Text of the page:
There's so much on it I'd like to do.

Tuesday, October 03, 2006

An Apple a Day

Dark Strider has instigated an interest in the ancient craft of apple carving and Ubatuber has announced it's his Monster Month. Here's my Premiere Observation of Deconstructing Red Delicious: Day One

Here in most of the States it's getting definitely cooler in the ever earlier evenings, yams and pumpkins sit beside watermelon (?) in the markets, nevermind it is fall in LA. Happy October Everyone.

Even Mentor Mike didn't totally realize the scale of Halfland, so here's another measure, for good measure.

Monday, October 02, 2006

Peanut Butter Spread

Peanut butter spread is not referring to my hips from eating too much of it, that's a transistor radio pooching out the scotty dog pajama waist band.

No, I'm talking about the burnt umber tempera used as pigment to tint the joint compound smothered on the famous cottage walls. It looked and felt like a certain lunchbox staple tonight but after I trowel on other darker tints and the texture them with layers of acrylic washes, I think the walls will look like I'd like.

Stick-y. Boo.

The window leading glue technique didn't work. Gluing down the flexible licorice whip strips made out of polymer and paint glued onto the window front ok, a little more time consuming as glue had to be placed in between the panes as well as adhere the leading, but even after leaving it overnight the glue didn't dry where it was covered. The sticky paper was used to hold the tiles in place. To worsen the result, the sticky paper's adhesive was too strong and just about pulled the tiles off the leading as it was pulled away. But nevermind, I have a plan.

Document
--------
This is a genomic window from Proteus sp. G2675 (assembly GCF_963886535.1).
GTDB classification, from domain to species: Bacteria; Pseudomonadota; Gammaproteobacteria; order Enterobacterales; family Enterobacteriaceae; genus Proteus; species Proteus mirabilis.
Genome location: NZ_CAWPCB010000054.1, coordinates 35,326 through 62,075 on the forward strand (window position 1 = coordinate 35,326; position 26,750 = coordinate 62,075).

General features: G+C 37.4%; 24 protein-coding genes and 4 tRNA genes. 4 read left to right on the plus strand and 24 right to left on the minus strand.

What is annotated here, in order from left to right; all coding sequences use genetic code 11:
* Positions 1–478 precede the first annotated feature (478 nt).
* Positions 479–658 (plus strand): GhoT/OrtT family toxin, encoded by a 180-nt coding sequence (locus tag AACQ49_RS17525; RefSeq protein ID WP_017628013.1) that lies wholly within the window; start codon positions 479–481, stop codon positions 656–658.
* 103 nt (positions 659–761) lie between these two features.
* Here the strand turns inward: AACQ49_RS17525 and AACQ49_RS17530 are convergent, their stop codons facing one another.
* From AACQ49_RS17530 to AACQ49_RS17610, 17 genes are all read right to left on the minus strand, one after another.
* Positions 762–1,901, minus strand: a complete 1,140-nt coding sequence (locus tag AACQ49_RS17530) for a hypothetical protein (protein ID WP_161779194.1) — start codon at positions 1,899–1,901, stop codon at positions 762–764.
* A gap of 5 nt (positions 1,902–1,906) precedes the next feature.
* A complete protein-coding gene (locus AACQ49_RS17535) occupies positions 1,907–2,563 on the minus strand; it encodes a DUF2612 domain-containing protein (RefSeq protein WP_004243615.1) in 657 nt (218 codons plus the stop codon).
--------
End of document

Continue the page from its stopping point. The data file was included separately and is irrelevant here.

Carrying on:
side by side, pretty much in same position to light source, I can see the flat sample, while passable, does in fact lack the change in angles. the new indie pane reflections are rocking the Tudor.

It didn't really matter how the test panel glued up exactly. I just needed enough of it to give a hint as to whether the individual panes would look any different than the previously made flat sample panel. And boy, did it! I couldn't tell by looking by eye after I freed the panel from the sticky paper trap, such as it was. But when I looked at it through the camera, it sure did the sparkle trick I have been coveting.

My new idea is to cut strips of cardboard to scale, paint them with my faux metal medium of choice, and hot glue these onto arranged tiles (maybe positioned with mini spacers) on weakened sticky paper. I figure that now that the panes are flexible the leading needs to be rigid. I could buy square or flat model building wood for this but if the cardboard looks right I won't need to.

I think the completed cottage is going to be really great looking. And I am so anxious to get to the dressing and finishing that I'm plowing through these stages just to be able to get those parts!

Grateful for the energy to work, best to you!